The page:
-AMD Athlon XP 2200+
-Gigabyte GA-7dxr Motherboard
-Dual 80GB Western Digital @ 7200rpm (8mb cache)
-512mb PC2100 Micron DDR Ram
-Visiontek GeForce3 64mb O/C
-SoundBlaster Audigy OEM Sound card
-Netgear 10/100 NIC
-IOGear USB 2.0 (2 port) PCI card
-Hewlett Packard 10x CDRW
-Generic 48x CD-rom
-Digidoc5 Temperature Monitoring system
-ThermalTake Volcano 9 Heatsink w/ SmartFanII
-92mm Panaflo Intake
-Two 80mm Antec Tri-LED Exhaust
-ThermalTake Crystal Orb VGA cooler
My Enermax holds this somewhat demanding system exceptionally well. The voltages are constant, no blue screens, brown outs or burning smell coming from the PSU. After I switched the power supplies out, I booted up the system and I was not surprised to see the Power Supply able to hold its own weight. No brown outs etc even while running 3dmark (to run the hardware intensely). The first thing I noticed was the cool tri-led fan on the rear of the PSU. I was starring at it for a couple of seconds before I remembered the fan speed control to the right of it. My first action without having a second thought was to play with the switch from high to medium and the second I moved the switch, the power supply shut off. At this point I was a bit ticked off that it could have potentially killed my system so I unplugged everything before proceeding and rigged it using our tester power supply guide. This allowed me to play with the switch until I could try and troubleshoot the problem. After a couple minutes of playing with the switch, and unplugging/plugging it back in, I came to the conclusion that in-between settings on the switch, there is no power which is turning off the power supply. I could see that if I flipped the switch as fast as I could while the power supply was on, it would stay on but a leisurely flip of the switch turned it off. This is a HUGE problem especially if you plan on using this feature a lot. A user, without thinking twice would just flip the switch and turn off their system. My solution to this was to leave the switch alone or turn the computer off, change the switch and turn the PSU back on (which was severely inconvenient). To clear things up, I asked Miguel from Review-Shack (who also received the same product) if his PSU had the same problem and he said no. This tells me that this is a flaw with this particular power supply, but should be added to the list of ?things to test? for Coolmax.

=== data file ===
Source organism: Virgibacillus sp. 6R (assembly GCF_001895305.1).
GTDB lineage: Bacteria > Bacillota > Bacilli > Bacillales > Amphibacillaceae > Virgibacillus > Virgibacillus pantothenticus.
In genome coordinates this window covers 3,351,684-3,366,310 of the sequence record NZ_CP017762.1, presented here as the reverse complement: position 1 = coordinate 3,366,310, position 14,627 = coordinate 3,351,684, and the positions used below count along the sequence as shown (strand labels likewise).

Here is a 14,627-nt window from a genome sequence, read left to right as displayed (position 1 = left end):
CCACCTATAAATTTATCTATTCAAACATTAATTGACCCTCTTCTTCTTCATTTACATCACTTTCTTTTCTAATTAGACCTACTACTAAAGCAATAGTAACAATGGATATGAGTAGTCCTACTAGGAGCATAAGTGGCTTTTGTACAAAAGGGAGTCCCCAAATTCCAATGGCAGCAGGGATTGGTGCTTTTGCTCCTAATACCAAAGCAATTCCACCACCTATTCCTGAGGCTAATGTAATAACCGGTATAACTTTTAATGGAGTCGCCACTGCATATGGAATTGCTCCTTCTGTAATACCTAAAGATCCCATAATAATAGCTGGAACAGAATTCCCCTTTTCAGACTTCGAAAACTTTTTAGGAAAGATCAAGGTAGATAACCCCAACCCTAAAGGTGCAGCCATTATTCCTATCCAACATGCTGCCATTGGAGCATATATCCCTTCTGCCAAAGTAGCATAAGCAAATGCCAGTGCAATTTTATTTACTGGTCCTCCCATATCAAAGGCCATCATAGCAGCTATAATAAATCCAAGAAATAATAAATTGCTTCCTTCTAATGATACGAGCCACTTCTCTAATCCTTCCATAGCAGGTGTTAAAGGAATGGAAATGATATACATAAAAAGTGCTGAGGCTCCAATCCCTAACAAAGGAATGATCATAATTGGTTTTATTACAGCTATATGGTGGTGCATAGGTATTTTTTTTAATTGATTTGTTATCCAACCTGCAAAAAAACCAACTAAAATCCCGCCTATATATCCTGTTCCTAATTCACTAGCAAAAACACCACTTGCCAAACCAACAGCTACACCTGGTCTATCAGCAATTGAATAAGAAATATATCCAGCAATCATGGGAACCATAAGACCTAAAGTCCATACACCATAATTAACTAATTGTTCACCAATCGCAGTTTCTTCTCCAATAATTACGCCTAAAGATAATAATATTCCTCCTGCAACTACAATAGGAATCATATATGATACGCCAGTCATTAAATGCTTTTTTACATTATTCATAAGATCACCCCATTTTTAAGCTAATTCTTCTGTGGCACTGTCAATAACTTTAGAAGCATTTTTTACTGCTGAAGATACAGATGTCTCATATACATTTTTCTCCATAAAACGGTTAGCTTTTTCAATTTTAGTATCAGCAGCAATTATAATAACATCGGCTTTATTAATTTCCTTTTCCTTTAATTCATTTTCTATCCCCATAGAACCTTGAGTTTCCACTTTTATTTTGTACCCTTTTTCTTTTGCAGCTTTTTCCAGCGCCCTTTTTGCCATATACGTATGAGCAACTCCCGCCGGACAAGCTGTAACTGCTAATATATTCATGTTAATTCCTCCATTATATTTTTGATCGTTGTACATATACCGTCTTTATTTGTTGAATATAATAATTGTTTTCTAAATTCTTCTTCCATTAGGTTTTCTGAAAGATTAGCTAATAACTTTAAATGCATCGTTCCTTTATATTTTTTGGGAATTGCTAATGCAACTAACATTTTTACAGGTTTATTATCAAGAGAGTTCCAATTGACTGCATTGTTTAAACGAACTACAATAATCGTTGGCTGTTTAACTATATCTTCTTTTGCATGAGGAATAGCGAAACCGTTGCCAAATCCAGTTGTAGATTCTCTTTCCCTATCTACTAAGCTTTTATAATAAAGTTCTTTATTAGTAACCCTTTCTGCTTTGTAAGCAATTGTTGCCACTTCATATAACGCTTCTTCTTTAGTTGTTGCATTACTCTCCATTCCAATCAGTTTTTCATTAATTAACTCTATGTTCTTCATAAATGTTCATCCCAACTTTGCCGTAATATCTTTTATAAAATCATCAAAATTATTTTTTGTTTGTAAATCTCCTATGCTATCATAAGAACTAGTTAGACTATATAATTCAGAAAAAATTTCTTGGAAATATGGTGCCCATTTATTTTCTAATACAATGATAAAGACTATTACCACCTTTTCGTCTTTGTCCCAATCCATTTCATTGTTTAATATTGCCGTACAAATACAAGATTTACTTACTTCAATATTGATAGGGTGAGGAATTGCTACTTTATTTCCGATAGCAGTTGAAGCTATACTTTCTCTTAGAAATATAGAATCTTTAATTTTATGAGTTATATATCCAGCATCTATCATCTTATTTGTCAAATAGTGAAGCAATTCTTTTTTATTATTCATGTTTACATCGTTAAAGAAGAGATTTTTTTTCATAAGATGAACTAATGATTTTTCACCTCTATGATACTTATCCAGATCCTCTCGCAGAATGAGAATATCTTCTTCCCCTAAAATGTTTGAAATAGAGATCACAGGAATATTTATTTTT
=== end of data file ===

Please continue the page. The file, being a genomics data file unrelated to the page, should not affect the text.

So, back to the test bed- I plugged the power supply back into my system and powered it up. This time I made sure to keep the switch where it was, and I taped off a ten foot ring around the computer to make sure no one touched the switch. Ok, maybe I didn?t but that?d be funny right? So I powered on the system and took the voltage readings from the Digidoc5. I was stunned to see such low results this first time, so I spoke with Afturmath (our editor), and we though it?d be a good idea to take a second test run. Before this second test, we brainstormed for about thirty minutes until we came to the conclusion that the positioning of the DigiDoc5 along the molex chain (at the end or closest to the PSU) does indeed effect voltage readings on the DigiDoc5. With this in mind, I carefully configured the Taurus 550watt PSU?s molex connectors in the SAME EXACT arrangement as my previous configuration with the Enermax. I made sure this time, that the DigiDoc5 was in the EXACT position along the molex chain as it was on the Enermax. I booted the system as normal, and I did notice a slight increase in voltage readings. For the +5v rating, I noticed that the voltage was still a bit lower than my 431watt Enermax PSU, but it stayed steady at 4.99v. Even the +12 results were lower than the Enermax- between 12.27v and 12.28v. This voltage, as well, was bouncing between readings ? very fluctuant. With this in mind, I had my second thoughts about this PSU. Sure, looks often do count, and this PSU would look slick with my Lian-Li PC7. Sure this PSU can power on a high demanding system, but it?s what you can?t ?see? that bothers me the most ? voltages. While I did not have the time to test this product on a month long time period, I am not really sure how the Taurus 550watt PSU would perform with a high power demanding system long-term, but a guess says it wouldn?t have a problem.
While some review sites claim the Coolmax Taurus 550watt PSU to be the ??very best the world has to offer?? (Anonymous) I would strongly have to disagree. Seeing as this 550watt power supply?s voltages did not exactly come out equal or above the voltages of the 431watt Enermax PSU, the Taurus did not earn the title of ?world?s best? in my book. The Taurus has a very sleek brushed aluminum texture (comparable to the Lian-Li chassis texture) and a very unique three fan design, but unless you plan on running this power supply on a less demanding system than our test bed, I would have to suggest that you keep on searching. Although this PSU did have its downside, performance, Coolmax definitely has Enermax beat, hands-down, as far as price. While the 550watt Enermax cost up to $200.00, the 550watt Coolmax Taurus can be purchased from ePowerHousePC for around $130.00.